facebook pixal

Foodborne illnesses cost the country $152 billion per year

(March 3, 2010)—While the American economy struggles, acute foodborne illnesses hurt them more as it is costing the country approximately $152 billion per year in healthcare, and work place losses.
by Bernardo Lopez FoodBizDaily.com

According to Ohio State assistant professor Dr. Robert L. Scharff, writer of Health-Related Costs from Foodborne Illnesses, more than a quarter of these costs (around $39 billion) are attributable to foodborne illnesses with direct connections with fresh, processed and canned produce.

PSP director Jim O’Hara spoke about the FDA’s decision to propose a mandatory enforceable safety standard for the growing and harvesting of fresh produce, stating "An up-to-date cost analysis of foodborne illnesses is critical for FDA officials and lawmakers to craft the most effective and efficient reforms." O’Hara added, "A decade ago, we spent more than $1.3 billion annually to try to reduce the burden of food-borne illness and today we are spending even more. We need to make certain we are spending limited funds wisely and hitting our target of reducing sicknesses and deaths, and this study gives us a yardstick to measure our progress."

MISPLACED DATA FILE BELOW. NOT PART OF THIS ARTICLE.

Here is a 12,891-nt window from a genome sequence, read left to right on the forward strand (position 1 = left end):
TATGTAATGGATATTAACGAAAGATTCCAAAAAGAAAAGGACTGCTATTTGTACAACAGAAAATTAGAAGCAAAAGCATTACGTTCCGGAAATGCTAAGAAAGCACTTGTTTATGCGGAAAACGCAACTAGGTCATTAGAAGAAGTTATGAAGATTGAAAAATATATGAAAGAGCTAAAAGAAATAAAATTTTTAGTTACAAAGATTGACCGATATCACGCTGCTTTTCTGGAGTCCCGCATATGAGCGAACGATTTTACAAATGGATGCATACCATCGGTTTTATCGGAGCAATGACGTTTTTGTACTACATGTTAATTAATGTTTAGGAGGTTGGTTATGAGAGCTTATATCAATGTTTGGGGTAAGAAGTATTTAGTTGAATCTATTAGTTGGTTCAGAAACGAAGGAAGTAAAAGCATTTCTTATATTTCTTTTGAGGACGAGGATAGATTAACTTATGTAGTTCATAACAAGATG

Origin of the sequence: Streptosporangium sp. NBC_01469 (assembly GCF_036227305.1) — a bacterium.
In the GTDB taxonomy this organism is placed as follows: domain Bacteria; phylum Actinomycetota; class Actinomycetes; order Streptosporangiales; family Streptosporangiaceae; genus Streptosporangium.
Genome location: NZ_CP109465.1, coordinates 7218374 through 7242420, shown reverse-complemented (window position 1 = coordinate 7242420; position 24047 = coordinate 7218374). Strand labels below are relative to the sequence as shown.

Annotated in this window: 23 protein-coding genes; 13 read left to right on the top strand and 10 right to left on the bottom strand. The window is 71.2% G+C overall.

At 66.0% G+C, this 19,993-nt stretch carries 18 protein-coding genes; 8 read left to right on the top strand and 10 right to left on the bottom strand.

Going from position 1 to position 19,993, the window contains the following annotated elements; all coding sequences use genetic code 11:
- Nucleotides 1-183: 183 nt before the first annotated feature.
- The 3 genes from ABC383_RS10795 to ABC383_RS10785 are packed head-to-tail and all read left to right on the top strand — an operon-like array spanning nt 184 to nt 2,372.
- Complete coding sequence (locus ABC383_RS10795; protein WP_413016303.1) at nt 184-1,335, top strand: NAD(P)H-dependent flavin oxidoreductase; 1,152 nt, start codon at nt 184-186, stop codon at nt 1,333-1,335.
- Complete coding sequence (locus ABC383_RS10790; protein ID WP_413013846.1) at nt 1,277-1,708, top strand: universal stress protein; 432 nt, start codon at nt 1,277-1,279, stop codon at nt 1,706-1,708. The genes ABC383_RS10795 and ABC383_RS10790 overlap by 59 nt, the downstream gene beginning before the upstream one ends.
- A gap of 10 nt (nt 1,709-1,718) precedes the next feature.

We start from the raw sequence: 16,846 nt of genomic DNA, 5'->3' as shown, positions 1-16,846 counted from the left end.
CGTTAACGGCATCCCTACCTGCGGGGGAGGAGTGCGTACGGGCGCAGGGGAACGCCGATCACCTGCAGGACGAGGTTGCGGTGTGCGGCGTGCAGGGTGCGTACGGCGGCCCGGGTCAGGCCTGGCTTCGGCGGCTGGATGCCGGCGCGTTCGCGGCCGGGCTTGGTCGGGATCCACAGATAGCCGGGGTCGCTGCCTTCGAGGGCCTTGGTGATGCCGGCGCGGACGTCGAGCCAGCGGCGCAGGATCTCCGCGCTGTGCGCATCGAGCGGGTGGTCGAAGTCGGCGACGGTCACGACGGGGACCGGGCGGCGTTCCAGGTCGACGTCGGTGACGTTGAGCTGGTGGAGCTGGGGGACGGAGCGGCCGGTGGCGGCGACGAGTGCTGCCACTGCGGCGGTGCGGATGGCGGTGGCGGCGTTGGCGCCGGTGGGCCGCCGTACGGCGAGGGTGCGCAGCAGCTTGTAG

"The contribution of this study is that it provides more complete estimates of the health-related cost of foodborne illness in the United States by summing both medical costs (hospital services, physician services, and drugs) and quality-of-life losses (deaths, pain, suffering, and functional disability) for each of the major pathogens associated with foodborne illness," said Dr. Scharff. "This cost includes both expenses to the person made ill such as pain and suffering losses and costs to others in society such as outlays by insurance companies that pay medical expenses."

Find the original story here on FoodBizDaily.com.

Members help make our journalism possible. Become a Restaurant Business member today and unlock exclusive benefits, including unlimited access to all of our content. Sign up here.


Exclusive Content


Yum Brands CEO David Gibbs doesn't get his company's stock price decline

The Bottom Line: The owner of Taco Bell, KFC, Pizza Hut and Habit has declined as much as 10% since reporting what Gibbs called a “blowout” first quarter. And the company argues that it could easily weather a downturn.


In a tough year for restaurants, CEO pay took a big hit

The highest-paid executive last year wasn't even a CEO, and three of the 10 best-paid chief executives no longer work for their companies.


Beer sales flat? These bars know how to pump them up

A combination of target marketing and tech enhancements can spur craft beer sales for operators.


More from our partners